With all he had going for him, Jackson was undone by the 1919 World Series. His image was destroyed for his being a member of the "Black Sox," accused of throwing the Fall Classic.
In the fall of 1920, Kenesaw Mountain Landis was appointed baseball commissioner with a lifetime contract and a mandate to clean up the game using whatever methods he saw fit. Landis had the reputation of being a vindictive judge, a hanging judge. And he lived up to his reputation. When a jury acquitted the eight accused "Black Sox" players of all charges against them, Landis, acting as judge and jury, issued a verdict all his own. He banned the eight players from baseball for life.
Shoeless Joe maintained that he had played all out in that World Series of 1919. In fact, he had hit the only home run of the series, recorded the highest batting average, collected a dozen hits (a record at the time), and committed no errors. Nevertheless, Major League Baseball was done with Jackson and his seven teammates. Justice miscarried. Sensationalistic slander had a field day. The powerless were punished while the powerful prevailed. Jackson and his teammates were scapegoats, caught at a crossroads in baseball and American history.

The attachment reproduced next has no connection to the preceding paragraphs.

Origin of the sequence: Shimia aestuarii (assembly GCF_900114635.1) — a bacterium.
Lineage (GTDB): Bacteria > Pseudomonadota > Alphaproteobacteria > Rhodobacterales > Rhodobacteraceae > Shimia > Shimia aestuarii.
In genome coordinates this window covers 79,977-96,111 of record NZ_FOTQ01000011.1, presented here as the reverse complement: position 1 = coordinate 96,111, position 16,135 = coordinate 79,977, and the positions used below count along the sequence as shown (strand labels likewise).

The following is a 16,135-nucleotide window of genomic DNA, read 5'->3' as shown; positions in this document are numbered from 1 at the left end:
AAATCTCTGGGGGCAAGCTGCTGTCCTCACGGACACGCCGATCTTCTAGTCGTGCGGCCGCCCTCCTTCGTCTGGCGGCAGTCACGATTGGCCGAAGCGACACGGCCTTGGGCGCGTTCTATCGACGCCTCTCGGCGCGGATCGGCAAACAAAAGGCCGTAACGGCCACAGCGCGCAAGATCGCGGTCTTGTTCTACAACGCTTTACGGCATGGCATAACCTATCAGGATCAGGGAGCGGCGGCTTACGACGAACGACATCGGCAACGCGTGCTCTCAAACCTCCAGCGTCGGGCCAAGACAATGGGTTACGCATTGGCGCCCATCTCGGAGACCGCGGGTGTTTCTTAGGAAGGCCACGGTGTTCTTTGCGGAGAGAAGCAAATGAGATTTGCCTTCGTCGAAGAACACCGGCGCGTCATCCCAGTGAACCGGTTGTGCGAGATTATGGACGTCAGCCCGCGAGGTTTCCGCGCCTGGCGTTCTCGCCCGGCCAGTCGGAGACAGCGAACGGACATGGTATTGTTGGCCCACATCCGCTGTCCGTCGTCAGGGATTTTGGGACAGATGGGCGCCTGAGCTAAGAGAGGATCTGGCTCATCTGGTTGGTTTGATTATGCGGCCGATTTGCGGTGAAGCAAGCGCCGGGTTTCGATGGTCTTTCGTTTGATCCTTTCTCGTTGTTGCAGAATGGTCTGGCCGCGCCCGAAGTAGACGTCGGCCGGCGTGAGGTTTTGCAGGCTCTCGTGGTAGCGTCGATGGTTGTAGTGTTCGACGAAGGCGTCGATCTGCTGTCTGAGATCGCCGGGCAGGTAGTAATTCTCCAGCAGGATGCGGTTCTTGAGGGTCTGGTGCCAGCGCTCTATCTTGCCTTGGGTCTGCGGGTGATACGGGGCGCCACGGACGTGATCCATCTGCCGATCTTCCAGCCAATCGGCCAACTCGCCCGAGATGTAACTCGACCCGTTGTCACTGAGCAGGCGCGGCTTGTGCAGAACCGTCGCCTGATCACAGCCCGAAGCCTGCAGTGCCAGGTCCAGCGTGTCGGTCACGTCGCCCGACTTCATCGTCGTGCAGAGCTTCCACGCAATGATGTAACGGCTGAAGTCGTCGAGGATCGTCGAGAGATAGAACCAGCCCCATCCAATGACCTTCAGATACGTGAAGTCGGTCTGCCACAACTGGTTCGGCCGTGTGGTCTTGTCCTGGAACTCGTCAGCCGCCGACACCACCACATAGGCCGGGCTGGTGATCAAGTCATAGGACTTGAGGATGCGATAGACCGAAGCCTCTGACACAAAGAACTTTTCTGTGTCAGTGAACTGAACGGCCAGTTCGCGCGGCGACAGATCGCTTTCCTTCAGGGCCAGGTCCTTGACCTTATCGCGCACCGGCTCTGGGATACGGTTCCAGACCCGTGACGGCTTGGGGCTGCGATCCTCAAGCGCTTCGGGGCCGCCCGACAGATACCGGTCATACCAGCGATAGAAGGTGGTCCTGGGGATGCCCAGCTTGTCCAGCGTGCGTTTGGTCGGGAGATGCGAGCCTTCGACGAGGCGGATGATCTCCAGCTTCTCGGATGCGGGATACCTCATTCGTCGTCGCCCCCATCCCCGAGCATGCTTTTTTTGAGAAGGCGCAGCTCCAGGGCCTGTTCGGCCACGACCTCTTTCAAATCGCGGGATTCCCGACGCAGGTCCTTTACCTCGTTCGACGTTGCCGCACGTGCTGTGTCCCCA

In 1951, a week before he was scheduled to appear on the Ed Sullivan Show to receive a trophy in honor of his being inducted into the Cleveland Indians Baseball Hall of Fame, Joe Jackson died of a massive heart attack.
Attempts to get Jackson into the Baseball Hall of Fame have failed both during and after his lifetime. Yet, Jackson's shoes are at Cooperstown. His life-sized photograph is there. So is a baseball bat he used, along with the jersey he wore in the 1919 World Series and the last Major League Baseball contract he signed. Players with far fewer credentials and far more soiled reputations are enshrined in the Hall of Fame, but Jackson is not.